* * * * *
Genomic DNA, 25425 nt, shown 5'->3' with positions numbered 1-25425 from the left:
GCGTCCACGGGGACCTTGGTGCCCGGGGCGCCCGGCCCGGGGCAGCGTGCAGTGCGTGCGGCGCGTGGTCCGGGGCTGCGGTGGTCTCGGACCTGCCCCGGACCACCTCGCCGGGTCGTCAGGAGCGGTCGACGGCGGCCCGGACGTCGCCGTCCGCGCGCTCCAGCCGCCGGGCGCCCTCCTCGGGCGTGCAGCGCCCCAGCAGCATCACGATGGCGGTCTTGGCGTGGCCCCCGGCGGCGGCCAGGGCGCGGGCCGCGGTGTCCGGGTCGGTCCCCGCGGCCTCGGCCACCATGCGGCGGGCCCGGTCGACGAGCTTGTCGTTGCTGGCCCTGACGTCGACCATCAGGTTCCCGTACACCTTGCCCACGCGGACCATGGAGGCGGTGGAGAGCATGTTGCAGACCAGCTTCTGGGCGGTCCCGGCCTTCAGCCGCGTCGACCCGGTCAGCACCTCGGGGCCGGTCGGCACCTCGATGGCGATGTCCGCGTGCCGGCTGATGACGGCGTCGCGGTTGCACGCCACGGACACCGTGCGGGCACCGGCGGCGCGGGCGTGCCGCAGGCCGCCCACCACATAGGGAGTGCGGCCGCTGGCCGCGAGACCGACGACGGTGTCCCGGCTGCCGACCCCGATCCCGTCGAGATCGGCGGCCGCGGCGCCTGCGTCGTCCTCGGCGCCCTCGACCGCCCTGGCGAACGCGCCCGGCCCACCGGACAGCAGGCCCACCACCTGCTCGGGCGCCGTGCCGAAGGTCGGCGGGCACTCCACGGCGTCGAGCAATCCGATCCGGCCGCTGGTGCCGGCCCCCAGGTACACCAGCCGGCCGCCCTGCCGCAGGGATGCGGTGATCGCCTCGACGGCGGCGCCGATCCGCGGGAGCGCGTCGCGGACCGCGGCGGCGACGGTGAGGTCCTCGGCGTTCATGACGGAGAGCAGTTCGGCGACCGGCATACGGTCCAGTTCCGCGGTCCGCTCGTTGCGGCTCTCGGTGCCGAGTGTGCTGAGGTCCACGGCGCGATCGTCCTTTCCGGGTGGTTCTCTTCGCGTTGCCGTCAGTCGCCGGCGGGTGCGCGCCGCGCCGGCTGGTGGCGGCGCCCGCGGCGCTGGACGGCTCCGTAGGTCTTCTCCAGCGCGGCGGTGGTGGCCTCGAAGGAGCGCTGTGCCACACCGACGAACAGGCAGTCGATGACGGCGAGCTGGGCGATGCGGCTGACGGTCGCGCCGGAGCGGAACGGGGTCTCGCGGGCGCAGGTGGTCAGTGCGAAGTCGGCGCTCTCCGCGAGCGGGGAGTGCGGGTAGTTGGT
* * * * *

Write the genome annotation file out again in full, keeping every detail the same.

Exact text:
Genomic DNA, 25425 nt, shown 5'->3' with positions numbered 1-25425 from the left:
GCGTCCACGGGGACCTTGGTGCCCGGGGCGCCCGGCCCGGGGCAGCGTGCAGTGCGTGCGGCGCGTGGTCCGGGGCTGCGGTGGTCTCGGACCTGCCCCGGACCACCTCGCCGGGTCGTCAGGAGCGGTCGACGGCGGCCCGGACGTCGCCGTCCGCGCGCTCCAGCCGCCGGGCGCCCTCCTCGGGCGTGCAGCGCCCCAGCAGCATCACGATGGCGGTCTTGGCGTGGCCCCCGGCGGCGGCCAGGGCGCGGGCCGCGGTGTCCGGGTCGGTCCCCGCGGCCTCGGCCACCATGCGGCGGGCCCGGTCGACGAGCTTGTCGTTGCTGGCCCTGACGTCGACCATCAGGTTCCCGTACACCTTGCCCACGCGGACCATGGAGGCGGTGGAGAGCATGTTGCAGACCAGCTTCTGGGCGGTCCCGGCCTTCAGCCGCGTCGACCCGGTCAGCACCTCGGGGCCGGTCGGCACCTCGATGGCGATGTCCGCGTGCCGGCTGATGACGGCGTCGCGGTTGCACGCCACGGACACCGTGCGGGCACCGGCGGCGCGGGCGTGCCGCAGGCCGCCCACCACATAGGGAGTGCGGCCGCTGGCCGCGAGACCGACGACGGTGTCCCGGCTGCCGACCCCGATCCCGTCGAGATCGGCGGCCGCGGCGCCTGCGTCGTCCTCGGCGCCCTCGACCGCCCTGGCGAACGCGCCCGGCCCACCGGACAGCAGGCCCACCACCTGCTCGGGCGCCGTGCCGAAGGTCGGCGGGCACTCCACGGCGTCGAGCAATCCGATCCGGCCGCTGGTGCCGGCCCCCAGGTACACCAGCCGGCCGCCCTGCCGCAGGGATGCGGTGATCGCCTCGACGGCGGCGCCGATCCGCGGGAGCGCGTCGCGGACCGCGGCGGCGACGGTGAGGTCCTCGGCGTTCATGACGGAGAGCAGTTCGGCGACCGGCATACGGTCCAGTTCCGCGGTCCGCTCGTTGCGGCTCTCGGTGCCGAGTGTGCTGAGGTCCACGGCGCGATCGTCCTTTCCGGGTGGTTCTCTTCGCGTTGCCGTCAGTCGCCGGCGGGTGCGCGCCGCGCCGGCTGGTGGCGGCGCCCGCGGCGCTGGACGGCTCCGTAGGTCTTCTCCAGCGCGGCGGTGGTGGCCTCGAAGGAGCGCTGTGCCACACCGACGAACAGGCAGTCGATGACGGCGAGCTGGGCGATGCGGCTGACGGTCGCGCCGGAGCGGAACGGGGTCTCGCGGGCGCAGGTGGTCAGTGCGAAGTCGGCGCTCTCCGCGAGCGGGGAGTGCGGGTAGTTGGT